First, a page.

Feeling Good

The New Mood Therapy (Revised and Updated)

Many of our members suffer from depression from years of being in an invalidating home environment. Feeling Good is the book most frequently "prescribed" by psychologists for patients undergoing Cognitive Behavioral Therapy (CBT). Clinical studies have shown patient improvement by just reading the book - a treatment known as bibliotherapy. Four (4) million copies have been sold in the United States.

Surveys indicate that American mental health professionals rate Feeling Good as the #1 book on depression, out of a list of 1,000 self-help books.

In Feeling Good, David D. Burns, M.D., outlines proven Cognitive Behavioral Therapy techniques that will help you emerge from depression and develop a more positive outlook on life. CBT is a method developed by Aaron T. Beck in the 1960s - this book popularized it and brought it to the forefront for treating depression. CBT is effective for:

Dealing with guilt
Handling hostility and criticism
Overcoming addiction to love and approval
Building self–esteem.

In one well know part of the book, Burns discusses 10 'Cognitive Distortions'. Here, he lays out a plan for recognizing faulty thinking, how these thoughts affect our moods, and how to correct these distortions.

~ All-or-Nothing Thinking
~ Overgeneralization
~ Mental Filter
~ Disqualifying the Positive
~ Jumping to Conclusions
~ Magnification and Minimization
~ Emotional Reasoning
~ Should Statements
~ Labeling and Mislabeling
~ Personalization.

Relatively few self-help books have been empirically tested in clinical studies. Feeling Good has been studied and when used alone (without live therapy) has has fared very well, with an average effect size roughly equivalent to the average effect size obtained in live psychotherapy studies. Bibliotherapy broke ground for the computer-based treatments have been developed for those interested in self-administered treatments (see Journal of Clinical Psychology, Volume 59 Issue 3, Pages 275 - 288)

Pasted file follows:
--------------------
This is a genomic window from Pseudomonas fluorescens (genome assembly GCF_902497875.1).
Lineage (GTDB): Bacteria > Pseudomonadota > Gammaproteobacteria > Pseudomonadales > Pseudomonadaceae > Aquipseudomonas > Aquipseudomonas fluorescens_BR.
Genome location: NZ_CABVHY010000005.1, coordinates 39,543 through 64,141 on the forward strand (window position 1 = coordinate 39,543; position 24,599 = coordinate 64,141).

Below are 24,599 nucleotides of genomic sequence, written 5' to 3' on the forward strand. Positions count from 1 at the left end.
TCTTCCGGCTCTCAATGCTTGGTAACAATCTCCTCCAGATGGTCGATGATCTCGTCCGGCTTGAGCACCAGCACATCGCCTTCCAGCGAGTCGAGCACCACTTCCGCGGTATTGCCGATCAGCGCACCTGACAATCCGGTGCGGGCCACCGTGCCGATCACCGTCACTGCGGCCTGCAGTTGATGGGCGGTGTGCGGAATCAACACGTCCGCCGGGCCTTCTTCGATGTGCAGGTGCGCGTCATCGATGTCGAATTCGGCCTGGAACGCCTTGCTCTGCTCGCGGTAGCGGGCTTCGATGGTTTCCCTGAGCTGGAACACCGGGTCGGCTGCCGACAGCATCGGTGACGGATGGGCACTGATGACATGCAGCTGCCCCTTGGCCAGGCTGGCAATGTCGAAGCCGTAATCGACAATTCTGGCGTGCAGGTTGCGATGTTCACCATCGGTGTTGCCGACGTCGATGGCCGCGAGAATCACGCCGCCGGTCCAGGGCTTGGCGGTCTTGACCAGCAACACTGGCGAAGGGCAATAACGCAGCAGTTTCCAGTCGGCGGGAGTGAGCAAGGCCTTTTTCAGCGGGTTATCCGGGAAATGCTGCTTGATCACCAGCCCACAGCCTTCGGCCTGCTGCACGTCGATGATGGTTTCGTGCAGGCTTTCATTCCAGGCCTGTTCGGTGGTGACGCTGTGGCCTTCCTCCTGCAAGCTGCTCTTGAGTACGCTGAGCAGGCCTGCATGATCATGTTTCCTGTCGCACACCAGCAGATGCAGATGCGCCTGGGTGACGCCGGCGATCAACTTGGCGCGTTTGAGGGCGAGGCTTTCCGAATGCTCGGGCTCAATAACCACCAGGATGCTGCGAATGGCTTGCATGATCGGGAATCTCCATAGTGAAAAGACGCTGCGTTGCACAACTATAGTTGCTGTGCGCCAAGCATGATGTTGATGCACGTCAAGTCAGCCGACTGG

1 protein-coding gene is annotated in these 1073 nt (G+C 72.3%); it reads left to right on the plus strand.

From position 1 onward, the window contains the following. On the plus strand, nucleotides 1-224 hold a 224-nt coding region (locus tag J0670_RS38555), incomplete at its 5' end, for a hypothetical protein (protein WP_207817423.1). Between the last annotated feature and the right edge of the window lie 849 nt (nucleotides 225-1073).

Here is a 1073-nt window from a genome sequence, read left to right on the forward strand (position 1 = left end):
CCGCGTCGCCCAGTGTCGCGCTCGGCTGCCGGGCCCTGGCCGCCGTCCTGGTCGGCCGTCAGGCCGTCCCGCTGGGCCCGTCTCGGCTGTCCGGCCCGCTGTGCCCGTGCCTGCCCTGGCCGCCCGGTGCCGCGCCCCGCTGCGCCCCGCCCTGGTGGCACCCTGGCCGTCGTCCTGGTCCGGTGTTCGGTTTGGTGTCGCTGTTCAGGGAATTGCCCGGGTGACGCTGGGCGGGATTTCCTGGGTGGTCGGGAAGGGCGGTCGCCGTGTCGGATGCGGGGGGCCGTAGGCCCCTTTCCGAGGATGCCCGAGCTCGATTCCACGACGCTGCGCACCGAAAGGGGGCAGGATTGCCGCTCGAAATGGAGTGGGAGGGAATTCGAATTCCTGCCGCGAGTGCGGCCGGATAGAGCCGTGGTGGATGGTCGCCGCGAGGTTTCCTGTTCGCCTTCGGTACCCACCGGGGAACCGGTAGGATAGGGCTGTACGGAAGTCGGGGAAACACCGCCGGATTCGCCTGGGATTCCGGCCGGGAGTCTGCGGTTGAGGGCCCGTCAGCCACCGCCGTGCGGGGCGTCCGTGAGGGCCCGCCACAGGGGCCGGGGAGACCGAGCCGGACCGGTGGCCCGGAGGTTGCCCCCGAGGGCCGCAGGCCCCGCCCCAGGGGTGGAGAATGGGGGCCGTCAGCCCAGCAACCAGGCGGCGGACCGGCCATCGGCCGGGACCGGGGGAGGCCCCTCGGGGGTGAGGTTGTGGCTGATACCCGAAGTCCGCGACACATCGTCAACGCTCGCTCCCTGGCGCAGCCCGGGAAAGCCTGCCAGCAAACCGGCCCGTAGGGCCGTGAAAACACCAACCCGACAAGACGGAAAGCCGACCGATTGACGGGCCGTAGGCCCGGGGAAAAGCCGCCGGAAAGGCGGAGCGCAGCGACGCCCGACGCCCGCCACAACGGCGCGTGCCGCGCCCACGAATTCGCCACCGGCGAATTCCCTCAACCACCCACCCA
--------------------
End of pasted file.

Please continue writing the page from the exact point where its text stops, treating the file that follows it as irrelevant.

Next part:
David D. Burns, M.D. graduated magna cum laude from Amherst College, received his M.D. from Stanford University School of Medicine and completed his psychiatry residency at the University of Pennsylvania School of Medicine. He has served as Acting Chief of Psychiatry at the Presbyterian / University of Pennsylvania Medical Center (1988) and Visiting Scholar at the Harvard Medical School (1998) and is certified by the National Board of Psychiatry and Neurology.

Dr. Burns is currently Adjunct Clinical Professor Emeritus of Psychiatry and Behavioral Sciences at the Stanford University School of Medicine, where he is involved in research and teaching. He has received the A. E. Bennett Award for his research on brain chemistry, the Distinguished Contribution to Psychology through the Media Award, and the Outstanding Contributions Award from the National Association of Cognitive-Behavioral Therapists. He has been named Teacher of the Year three times from the class of graduating residents at Stanford University School of Medicine.

In addition to his academic research, Dr. Burns has written .

# Paperback: 736 pages
# Publisher: Harper; 1980, Reprint edition (2008)
# Language: English
# ISBN-10: 0380810336
# ISBN-13: 978-0380810338

Book Reviews: BPDFamily.com Book Endorsements*
Other Staff Book Reviews
Feeling Good: The New Mood Therapy
I Don't Have To Make Everything All Better
The Narcissistic / Borderline Couple
The Essential Family Guide
Surviver to Thriver Manual
Member Book Reviews

Updated: 06/03/14